Officer Popielaski testified that, on October 24, 2001, he was driving an unmarked Chevrolet Camaro (Tr. 879), and wearing a windbreaker to disguise his uniform (Tr. 911-912). At about 3:00 p.m., he drove past a right-of-way on Harned Road, and saw a Black male standing on the curb between a residence and the right-of-way. (Tr. 883.) Officer Popielaski continued driving to a firehouse substation, where he encountered Officer Kramer. (Tr. 884-85.) He then heard a radio call dispatched for a house alarm at 159 Harned Road (Tr. 885), and both officers responded to the residence (Tr. 886). Officer Popielaski testified that he knew this address was "right around" where the right-of-way was. (Tr. 886). En route to the residence, he saw the same individual from earlier, now about 300 feet from where he had originally been, running northbound. (Tr. 887.) Officer Popielaski continued toward the residence to confirm that there had been a burglary. (Tr. 888.) He stayed inside the residence for thirty seconds, and then immediately traveled northbound in his vehicle to look for the running individual. (Tr. 888.) Officer Popielaski eventually found the individual, still running, and pulled his vehicle over about fifty feet in front of the individual. (Tr. 892.) The individual he encountered was petitioner. (Tr. 893.)

Petitioner approached Officer Popielaski's car, and they had a short conversation. (Tr. 894.) Officer Popielaski then followed petitioner, who was on foot, to a Texaco gas station at the corner of Veterans Highway and Harned Road. (Tr. 894.) No words were exchanged between Officer Popielaski and petitioner en route to the Texaco station. (Tr. 922.) Petitioner never attempted to run. (Tr. 923.)

Once at the Texaco, Officer Popielaski used a pay phone to request for additional police units to respond to the gas station. (Tr. 896.) While waiting for assistance, Officer Popielaski asked petitioner for identification. (Tr. 897.) While petitioner was taking identification out of his wallet, Officer Popielaski noticed pieces of paper appearing to be pawn receipts, sticking out of the wallet. (Tr. 897-898.) Officer Popielaski asked him what these items were, and petitioner responded "receipts." (Tr. 930.) Petitioner took them out of his wallet, and Officer Popielaski took them from petitioner to observe them. (Tr. 930.) Officer Popielaski testified that petitioner was not free to leave at this point. (Tr. 931.) When petitioner became "fidgety, " Officer Popielaski handcuffed him so petitioner would not try to run. (Tr. 899.) Officer Popielaski testified that, although petitioner was under suspicion for the burglary, there was not yet probable cause to make an arrest. (Tr. 933-34.) While petitioner was handcuffed, Officer Popielaski had a conversation with him about what he had been doing prior to seeing Officer Popielaski. (Tr. 935.) Petitioner was never read his Miranda rights while at the Texaco station. (Tr. 958-59.)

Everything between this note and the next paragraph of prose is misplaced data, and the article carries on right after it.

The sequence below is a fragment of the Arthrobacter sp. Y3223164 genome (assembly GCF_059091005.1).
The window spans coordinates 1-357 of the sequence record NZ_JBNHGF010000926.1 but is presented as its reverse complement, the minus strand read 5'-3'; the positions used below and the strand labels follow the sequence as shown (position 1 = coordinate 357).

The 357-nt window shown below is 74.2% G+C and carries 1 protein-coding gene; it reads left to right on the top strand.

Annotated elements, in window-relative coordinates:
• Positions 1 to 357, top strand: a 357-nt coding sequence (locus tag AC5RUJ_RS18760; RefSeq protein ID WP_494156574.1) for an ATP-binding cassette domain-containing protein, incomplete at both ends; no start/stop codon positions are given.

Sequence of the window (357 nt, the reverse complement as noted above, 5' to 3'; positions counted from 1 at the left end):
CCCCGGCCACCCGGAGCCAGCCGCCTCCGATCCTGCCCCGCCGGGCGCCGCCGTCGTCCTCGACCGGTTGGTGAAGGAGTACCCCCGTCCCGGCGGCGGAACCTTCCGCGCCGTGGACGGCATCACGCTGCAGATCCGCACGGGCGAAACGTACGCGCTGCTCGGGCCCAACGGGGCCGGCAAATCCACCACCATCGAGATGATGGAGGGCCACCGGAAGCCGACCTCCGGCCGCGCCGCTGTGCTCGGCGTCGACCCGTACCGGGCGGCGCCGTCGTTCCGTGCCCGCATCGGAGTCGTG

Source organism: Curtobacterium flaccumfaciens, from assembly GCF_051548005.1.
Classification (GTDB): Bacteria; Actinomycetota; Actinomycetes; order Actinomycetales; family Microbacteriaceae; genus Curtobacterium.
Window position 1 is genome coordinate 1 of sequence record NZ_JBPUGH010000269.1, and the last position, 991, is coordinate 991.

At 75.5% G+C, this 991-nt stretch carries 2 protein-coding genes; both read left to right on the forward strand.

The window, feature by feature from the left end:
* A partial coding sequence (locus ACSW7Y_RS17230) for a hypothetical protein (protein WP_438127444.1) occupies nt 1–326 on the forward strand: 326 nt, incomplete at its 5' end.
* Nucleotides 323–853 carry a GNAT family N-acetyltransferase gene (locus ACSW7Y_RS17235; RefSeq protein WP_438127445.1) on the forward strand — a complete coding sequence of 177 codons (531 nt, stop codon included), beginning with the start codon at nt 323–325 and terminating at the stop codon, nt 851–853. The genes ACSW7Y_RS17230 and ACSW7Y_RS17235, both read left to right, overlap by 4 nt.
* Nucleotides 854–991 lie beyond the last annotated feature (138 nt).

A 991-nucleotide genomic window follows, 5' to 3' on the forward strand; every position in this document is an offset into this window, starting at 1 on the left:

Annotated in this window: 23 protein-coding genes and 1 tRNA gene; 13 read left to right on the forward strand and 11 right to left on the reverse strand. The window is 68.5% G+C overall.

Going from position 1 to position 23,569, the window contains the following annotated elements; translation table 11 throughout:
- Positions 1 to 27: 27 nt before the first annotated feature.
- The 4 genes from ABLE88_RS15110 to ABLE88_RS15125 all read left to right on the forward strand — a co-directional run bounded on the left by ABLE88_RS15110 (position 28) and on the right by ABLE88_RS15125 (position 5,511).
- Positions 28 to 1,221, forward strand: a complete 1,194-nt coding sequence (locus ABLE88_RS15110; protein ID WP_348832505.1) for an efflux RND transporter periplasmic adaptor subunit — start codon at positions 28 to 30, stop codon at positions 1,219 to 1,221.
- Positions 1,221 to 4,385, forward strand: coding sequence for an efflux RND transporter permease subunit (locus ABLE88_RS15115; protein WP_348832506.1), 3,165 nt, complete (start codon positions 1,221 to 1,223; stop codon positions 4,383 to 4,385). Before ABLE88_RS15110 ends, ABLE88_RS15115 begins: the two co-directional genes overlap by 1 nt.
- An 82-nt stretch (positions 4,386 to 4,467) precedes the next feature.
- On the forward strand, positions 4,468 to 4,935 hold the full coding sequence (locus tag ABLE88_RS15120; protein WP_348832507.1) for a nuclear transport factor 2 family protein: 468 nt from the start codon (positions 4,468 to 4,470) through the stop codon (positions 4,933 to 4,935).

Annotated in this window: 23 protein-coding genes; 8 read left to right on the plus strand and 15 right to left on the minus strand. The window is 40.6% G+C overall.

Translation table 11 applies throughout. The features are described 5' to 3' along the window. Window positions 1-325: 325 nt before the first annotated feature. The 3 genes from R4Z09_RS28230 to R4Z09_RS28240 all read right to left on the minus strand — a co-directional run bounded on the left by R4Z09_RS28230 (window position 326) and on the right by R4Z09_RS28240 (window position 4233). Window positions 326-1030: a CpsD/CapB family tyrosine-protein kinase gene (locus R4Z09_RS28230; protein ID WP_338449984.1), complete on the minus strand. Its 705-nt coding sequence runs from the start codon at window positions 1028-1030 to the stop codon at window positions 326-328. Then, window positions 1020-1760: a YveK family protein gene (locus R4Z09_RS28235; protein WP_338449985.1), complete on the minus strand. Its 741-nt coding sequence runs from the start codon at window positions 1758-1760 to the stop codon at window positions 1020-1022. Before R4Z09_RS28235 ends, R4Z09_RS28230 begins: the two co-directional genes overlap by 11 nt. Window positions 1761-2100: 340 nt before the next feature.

After being at the Texaco for about ten to fifteen minutes, Sergeant Massaro arrived (Tr. 899), and instructed Officer Popielaski to remove the handcuffs from petitioner (Tr. 900). Petitioner had been handcuffed for approximately five minutes. (Tr. 965.) Officer Popielaski informed Sergeant Massaro about the situation, and Sergeant Massaro left the Texaco to look for petitioner's girlfriend and vehicle at other gas stations. (Tr. 902.) Detectives Weisse and Stewart arrived at the Texaco (Tr. 902), and conversed with petitioner for five to ten minutes (Tr. 959). Weisse and Stewart then left the Texaco station with petitioner. (Tr. 902.) Officer Popielaski returned to the scene of the burglary at 159 Harned Road to assist with paperwork. (Tr. 903.)

Michael Hillebrand testified that he lives at 16 Ledgewood Drive in Smithtown. (Tr. 972.) When he returned home on October 12, 2001, he found his side door to the garage open, everything in his home thrown around, and items missing from inside his home. (Tr. 973.) The missing items included constitutional issue to a claim against a term rm of a sentencr. Hillebrand filled out an inventory of missing items. (Tr. 974-75.) On October 24, 2001, Detective Mahon called Mr. Hillebrand down to the Fourth Precinct to identify cameras that had been discovered. (Tr. 975-76.) Mr. Hillebrand compared the serial numbers of the cameras stolen from him to the cameras in the precinct, and made a positive identification. (Tr. 976.) Mr. Hillebrand testified that one of the pictures on the digital camera and one of the pictures developed off the film camera had not been taken by him. (Tr. 985-86.) He did not know the people or the locations depicted in the pictures. (Tr. 986.) Mr. Hillebrand and his wife also positively identified the jewelry in the precinct as the jewelry that had been taken from their home. (Tr. 987.) Mr. Hillebrand testified that he never gave petitioner or Alvarado permission to come into his home or to take his property. (Tr. 987.)

Detective Michael Mongan testified that he was working on October 24, 2001, and became involved in the burglary at Harned Road. (Tr. 991-92.) When Mongan arrived at the residence, the homeowner showed him inside and pointed out what had been disturbed. (Tr. 1012.) Detective Mongan testified that he believed someone slipped in through a forced-open window. (Tr. 1027.) After returning to the precinct, Detective Mongan took down petitioner's pedigree information, including his description, height, weight, etc. (Tr. 1010.)

Detective Ronald Gottlieb is part of the Property Recovery Unit. (Tr. 1040-41.) After speaking with Detective Weisse, Detective Gottlieb travelled to Good Fortune Pawn Brokers in the Bronx to recover proceeds. (Tr. 1041-42.) At the pawn shop, he examined the shop's records of transactions (Tr. 1042), searching for the names Robert Clark, Crystal Behling, and Danielle Alvarado (Tr. 1043). Detective Gottlieb discovered a sale made by Clark on October 22, 2001, and recovered the merchandise from that sale. (Tr. 1044.) The merchandise included three pairs of earrings, a yellow metal bracelet, and a yellow metal necklace. (Tr. 1045.)